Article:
In the 1950s and 1960s, the progress towards independence, followed by nation-building efforts with their emphasis on cultural heritage and the value of manuscript sources for historical documentation and research, resulted in the establishment of a number of national and academic libraries, archives, museums, and research and manuscript centers across the region. Some incorporated previous colonial institutions, while others were created from scratch but modeled on their counterparts in London and Paris. In Senegal, the Institut Français d’Afrique Noire became part of Cheikh Anta Diop University in 1960 (changing its name to the Institut Fondamental d’Afrique Noire in 1966). In Niger, the Institut de Recherche en Sciences Humaines (IRSH), originally established in 1940, was transferred to Abdou Moumouni University in 1974 and enhanced with the creation of a 4,000-item strong Arabic and Ajami Manuscript Department. In Mauritania, the government of Mokhtar Ould Daddah established the National Library in 1965 following a report by UNESCO consultant Heymowski, and a decade later the Institut Mauritanien de la Recherche Scientifique (IMRS) and the Institut Scientifique d’Enseignment et de Recherches Islamiques (ISERI). Together, these two research institutes combine several collections, primarily from southwestern Mauritania, for a total of approximately eight thousand manuscripts in Arabic and Hassaniyya. In Mali, the designated repository for Arabic manuscripts, the Institut des Hautes Études et de Recherches Islamiques Ahmed Baba (IHERI-AB) in Timbuktu, was established in 1973 with a grant from UNESCO. Originally named Centre de Documentation et de Recherches Ahmed Baba (after the 15th–16th century scholar Aḥmad Bābā al-Massūfī al-Timbuktī), it provided a response to the recommendations formulated by a group of experts who, following a meeting organized by UNESCO in November-December 1967, called for the creation of regional centers for the documentation and preservation of African written heritage. Over the next three decades, CEDRAB managed to collect approximately [End Page 402] thirty thousand manuscripts, the majority between 1984 and 2002, before upgrading to a new, eight-million-dollar library building designed by two South African firms and officially inaugurated in January 2009. In Nigeria, present-day manuscript collections were developed during the 1950s and 1960s by a handful of academics and librarians based in Ibadan, Kaduna, Kano, Sokoto, and Zaria, and are now held primarily at two national and two academic institutions. The National Museum in Jos (established in 1952 by the British archeologist Bernard Fagg of the Federal Department of Antiquities) and the National Archives in Kaduna (created in 1958 as the northern branch of the National Archives of Nigeria) started collecting manuscripts in the late 1950s, and their holdings consist of around 1,500 and 5,000 items, respectively, a large percentage of which are catalogued. Arewa House, at Ahmadu Bello University, Zaria, dates from the early 1970s when its first director, the historian H.F.C. (Abdullahi) Smith, envisioned a research center concerned with the collection, preservation, and study of documents related to the history of northern Nigeria. Today these documents include about 1,600 manuscripts from four private collections, plus copies of manuscripts from other major Nigerian institutions. The University of Ibadan’s collection of Arabic manuscripts was started in the mid-1950s by Deputy Librarian W.E.N. Kensdale and continued a decade later, when the founding of the Department of Arabic and Islamic Studies in 1961, and the appointment of lecturers Bradford G. Martin, John O. Hunwick, and F.H. El-Masri, generated a substantial demand for documentary sources to support teaching and research. In 1962 the University hired an assistant librarian, Khalil Mahmud, to develop an Arabic manuscript collection, and a year later Hunwick created the Centre for Arabic Documentation for the purpose of acquiring, microfilming, and researching manuscripts, and documenting such work in a Research Bulletin, whose publication started in 1965 and continued until the 1980s. A similar project involving the borrowing and reproducing, in multiple copies, of manuscripts from local scholars, was undertaken in the early 1960s by Ivor Wilks at the University of Ghana’s Institute of African Studies. (Incidentally, both Wilks and Hunwick would later teach at Northwestern University in Evanston, Illinois, where their papers—together with the papers of John Paden, another Northwestern professor who did research in Nigeria in the 1960s—now form the core of the Melville J. Herskovitz Library’s West African Arabic manuscript collections.)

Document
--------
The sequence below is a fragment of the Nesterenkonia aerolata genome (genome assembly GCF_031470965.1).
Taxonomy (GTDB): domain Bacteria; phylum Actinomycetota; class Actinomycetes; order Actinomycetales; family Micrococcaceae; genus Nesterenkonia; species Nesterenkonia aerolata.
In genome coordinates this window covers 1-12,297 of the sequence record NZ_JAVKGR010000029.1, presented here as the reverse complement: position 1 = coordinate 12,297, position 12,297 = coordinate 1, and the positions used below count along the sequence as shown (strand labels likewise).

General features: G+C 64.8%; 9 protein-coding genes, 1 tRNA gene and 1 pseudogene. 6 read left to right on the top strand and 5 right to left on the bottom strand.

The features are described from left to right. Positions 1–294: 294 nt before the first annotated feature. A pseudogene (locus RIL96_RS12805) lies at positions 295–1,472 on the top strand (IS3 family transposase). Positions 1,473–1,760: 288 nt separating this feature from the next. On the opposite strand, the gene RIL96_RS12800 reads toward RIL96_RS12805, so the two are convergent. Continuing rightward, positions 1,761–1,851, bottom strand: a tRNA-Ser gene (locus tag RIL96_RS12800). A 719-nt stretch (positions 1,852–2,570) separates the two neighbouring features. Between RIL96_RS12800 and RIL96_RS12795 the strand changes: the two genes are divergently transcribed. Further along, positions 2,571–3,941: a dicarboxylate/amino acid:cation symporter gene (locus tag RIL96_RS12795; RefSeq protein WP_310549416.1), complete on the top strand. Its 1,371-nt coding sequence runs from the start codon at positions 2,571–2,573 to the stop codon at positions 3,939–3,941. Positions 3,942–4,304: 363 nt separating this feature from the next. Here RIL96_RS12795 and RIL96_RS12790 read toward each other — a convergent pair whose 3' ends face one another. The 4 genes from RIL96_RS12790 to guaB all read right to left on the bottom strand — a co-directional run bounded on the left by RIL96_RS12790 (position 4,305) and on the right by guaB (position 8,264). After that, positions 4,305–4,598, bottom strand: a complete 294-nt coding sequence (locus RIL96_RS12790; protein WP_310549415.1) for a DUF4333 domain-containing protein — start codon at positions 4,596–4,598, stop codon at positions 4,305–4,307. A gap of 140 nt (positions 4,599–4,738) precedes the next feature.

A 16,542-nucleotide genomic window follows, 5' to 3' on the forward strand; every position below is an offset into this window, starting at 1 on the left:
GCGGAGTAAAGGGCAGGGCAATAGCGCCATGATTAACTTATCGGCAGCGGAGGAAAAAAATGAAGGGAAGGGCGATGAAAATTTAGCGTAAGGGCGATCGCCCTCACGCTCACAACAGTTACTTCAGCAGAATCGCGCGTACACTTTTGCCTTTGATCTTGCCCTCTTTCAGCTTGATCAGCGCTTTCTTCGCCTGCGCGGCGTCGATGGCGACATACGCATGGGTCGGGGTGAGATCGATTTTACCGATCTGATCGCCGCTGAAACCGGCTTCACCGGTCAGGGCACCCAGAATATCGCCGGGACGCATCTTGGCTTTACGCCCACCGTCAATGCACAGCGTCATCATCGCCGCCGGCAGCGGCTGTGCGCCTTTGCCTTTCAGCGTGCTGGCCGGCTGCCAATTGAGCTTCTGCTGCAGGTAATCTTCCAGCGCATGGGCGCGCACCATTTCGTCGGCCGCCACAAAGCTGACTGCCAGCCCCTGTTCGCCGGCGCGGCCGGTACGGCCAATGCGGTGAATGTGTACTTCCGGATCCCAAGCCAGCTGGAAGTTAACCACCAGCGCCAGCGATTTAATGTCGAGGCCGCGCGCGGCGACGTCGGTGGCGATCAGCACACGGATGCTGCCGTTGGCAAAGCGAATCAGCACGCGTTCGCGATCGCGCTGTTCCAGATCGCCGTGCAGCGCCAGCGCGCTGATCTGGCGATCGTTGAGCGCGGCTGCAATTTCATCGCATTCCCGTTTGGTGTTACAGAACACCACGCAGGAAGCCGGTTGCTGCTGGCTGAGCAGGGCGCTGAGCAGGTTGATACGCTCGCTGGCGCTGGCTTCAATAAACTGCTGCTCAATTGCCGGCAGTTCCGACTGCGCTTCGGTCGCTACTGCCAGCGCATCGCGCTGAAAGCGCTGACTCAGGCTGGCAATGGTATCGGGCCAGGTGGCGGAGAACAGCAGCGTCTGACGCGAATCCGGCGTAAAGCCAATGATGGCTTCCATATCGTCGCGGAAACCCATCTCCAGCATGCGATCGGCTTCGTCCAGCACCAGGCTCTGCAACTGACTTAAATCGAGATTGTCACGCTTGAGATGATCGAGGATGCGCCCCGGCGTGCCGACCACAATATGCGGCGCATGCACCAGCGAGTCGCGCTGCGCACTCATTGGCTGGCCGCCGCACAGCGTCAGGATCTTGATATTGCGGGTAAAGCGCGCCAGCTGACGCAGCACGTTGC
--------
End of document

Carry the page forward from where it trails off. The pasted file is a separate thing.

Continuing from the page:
Needless to say, the creation of institutional repositories does not ensure the physical or intellectual survival of their holdings, manuscript or otherwise, [End Page 403] unless such facilities are designed, equipped, staffed, and maintained in ways that are consistent with modern principles of preservation and conservation. This is the reality that hit institutions like the IMRS and CEDRAB when their prospecting and collecting campaigns resulted in the acquisition of unprecedented numbers of manuscripts, in various stages of deterioration and in urgent need of care and conservation. To address this problem (affecting newly-created repositories and traditional libraries alike), a number of preservation initiatives were undertaken in Mali, Mauritania, and Nigeria from the late 1970s onward with UNESCO, European or North American funding, scholarly expertise and technical support. The inscription on UNESCO’s World Heritage List of Timbuktu’s mosques, cemeteries, and mausoleums in 1988, followed by Mauritania’s ancient ksour of Wādān (Ouadane), Shinqīṭī (Chinguetti), Tīchīt (Tichitt) and Walāta (Oualata) in 1996, helped raise the level of attention, awareness, and financial support for initiatives of this kind. This, in turn, led to the establishment of local organizations such as the Mauritanian (governmental) Fondation Nationale pour la Sauvegarde des Villes Anciennes (FNSVA), in April 1993, and the Malian (non-governmental) Sauvegarde (SAVAMA-DCI) in November 1996, as well as local manuscript owners’ associations in Shinqīṭī, Tīchīt and Walāta. Acting as local partners, they provided an important, on-the-ground resource and a valuable liaison between local libraries and their project partners.